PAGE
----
This kind of relationship between two female main characters has been praised for its uniqueness regarding not just the Disney canon, but mainstream (family) cinema as a whole. But what may be more revolutionary than that is how the dynamic doesn’t just add flavour to the main characters’ personalities, but prominently informs and drives the plot. Until almost the very end, it seems like all of the conflict in the film stems from the royal family’s perhaps questionable parenting decisions. No villain necessary.
—Forecast: some vaguely spoilery precipitation from here on out—
The fact that Anna’s initial love interest – the one whose marriage proposal she accepted after a brief montage of him paying attention to her – turns out to be the only real antagonist is something I didn’t really like when I watched the film in the cinema. Directors Chris Buck (co-responsible for one of the better late-90s Disney features, Tarzan) and Jennifer Lee had been doing so well until that point that I didn’t want them to sully their story with a bad guy. I’m still not convinced the face-heel turn was necessary, but I have to admit that his actions do make sense from that point of view, and it drives home the lesson to Anna that love-at-first-sight is a juvenile fantasy and certainly no cure-all for diseases of the heart both magical and mundane. He’s not a complete cardboard cut-out of a mustache-twirling villain, at any rate, which is something, I guess.
However, I stand by my first impression when it comes to another plot element: the trolls, beings who possess boundless magical knowledge and who the humans turn to when in dire need of exposition. Both of their appearances are unnecessary, but especially so their second one, where they seem to be the justification for another musical number. I really like most of the songs in the film, composed by husband-wife team Robert and Kristen Anderson-Lopez, and they do a good job of illuminating the characters and moving the story along. Except for the troll song, which tells us nothing we don’t really already know, unsubtly restates the film’s theme, and stops the movie dead in its tracks.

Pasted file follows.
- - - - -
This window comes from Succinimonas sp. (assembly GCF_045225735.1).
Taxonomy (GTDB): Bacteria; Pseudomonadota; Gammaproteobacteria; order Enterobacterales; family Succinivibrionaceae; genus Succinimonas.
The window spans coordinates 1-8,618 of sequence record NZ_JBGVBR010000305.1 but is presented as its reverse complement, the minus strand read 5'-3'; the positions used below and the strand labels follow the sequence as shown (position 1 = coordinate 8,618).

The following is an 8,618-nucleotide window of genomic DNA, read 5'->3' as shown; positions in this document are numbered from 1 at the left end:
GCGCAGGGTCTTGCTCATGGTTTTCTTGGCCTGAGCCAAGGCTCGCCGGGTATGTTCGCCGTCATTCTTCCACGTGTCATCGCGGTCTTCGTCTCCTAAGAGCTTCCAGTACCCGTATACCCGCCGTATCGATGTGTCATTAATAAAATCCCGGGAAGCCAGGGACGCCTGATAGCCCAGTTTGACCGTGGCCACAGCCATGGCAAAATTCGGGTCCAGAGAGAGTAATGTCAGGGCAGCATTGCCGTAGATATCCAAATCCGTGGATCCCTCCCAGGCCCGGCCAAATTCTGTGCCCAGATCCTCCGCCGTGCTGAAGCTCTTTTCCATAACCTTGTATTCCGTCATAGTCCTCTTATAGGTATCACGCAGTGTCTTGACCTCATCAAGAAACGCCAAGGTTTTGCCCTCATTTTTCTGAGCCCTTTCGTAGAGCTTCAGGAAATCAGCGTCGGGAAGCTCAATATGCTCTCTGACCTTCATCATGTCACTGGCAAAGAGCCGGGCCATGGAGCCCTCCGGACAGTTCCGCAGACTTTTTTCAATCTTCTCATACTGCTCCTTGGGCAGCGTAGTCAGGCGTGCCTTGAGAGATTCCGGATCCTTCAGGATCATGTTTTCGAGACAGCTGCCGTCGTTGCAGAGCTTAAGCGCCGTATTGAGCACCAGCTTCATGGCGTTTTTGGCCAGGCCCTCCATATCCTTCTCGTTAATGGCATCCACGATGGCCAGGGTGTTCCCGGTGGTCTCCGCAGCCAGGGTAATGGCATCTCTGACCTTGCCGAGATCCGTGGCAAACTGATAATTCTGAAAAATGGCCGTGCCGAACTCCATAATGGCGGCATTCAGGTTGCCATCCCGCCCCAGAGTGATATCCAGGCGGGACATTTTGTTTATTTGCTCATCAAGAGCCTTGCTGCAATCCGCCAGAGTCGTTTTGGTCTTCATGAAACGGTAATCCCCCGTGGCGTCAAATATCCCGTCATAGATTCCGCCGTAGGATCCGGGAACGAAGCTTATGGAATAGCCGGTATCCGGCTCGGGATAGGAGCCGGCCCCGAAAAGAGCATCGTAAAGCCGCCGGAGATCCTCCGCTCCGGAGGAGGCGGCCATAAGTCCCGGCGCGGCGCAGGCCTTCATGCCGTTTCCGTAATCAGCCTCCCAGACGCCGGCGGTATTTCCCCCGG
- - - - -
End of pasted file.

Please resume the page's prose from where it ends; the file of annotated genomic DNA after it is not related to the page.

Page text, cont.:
I get that they were probably intended as another means of lightening the mood (both troll scenes occur at a point where an important character has been injured), and the kids in the audience certainly responded to them, but I just found the creatures annoying and the scenes, well, very rocky. Truth be told, the film’s non-dialogue-based attempts at humour are a mixed bag in general. The dreaded talking snowman, featured so prominently in the trailers, is actually a surprising and surprisingly restrained bright spot. Other “funny” elements range from bland (the reindeer) to highly grating (a visiting duke).
One more minor complaint before I reach a conclusion: The film’s pacing felt a little off at times, particularly at the beginning, where the exposition is gotten out of the way very quickly, without giving the audience time to process some rather important developments (like Anna’s accident and the resulting years-long separation from her sister). I may feel differently about this when I watch the film again. Also, most of the songs are concentrated in the first half of the feature, with barely anything at the end, which is unfortunate given the high quality of the musical numbers.
On the whole, though, Frozen was a very enjoyable experience, a mostly successful mixture of old traditions and new approaches. I don’t know that the pre-release hyperbole was quite justified, but my appreciation for the film has actually grown since I saw it in early December. So who knows what I’ll think of it a year or two from now.
Images added 2016-07-31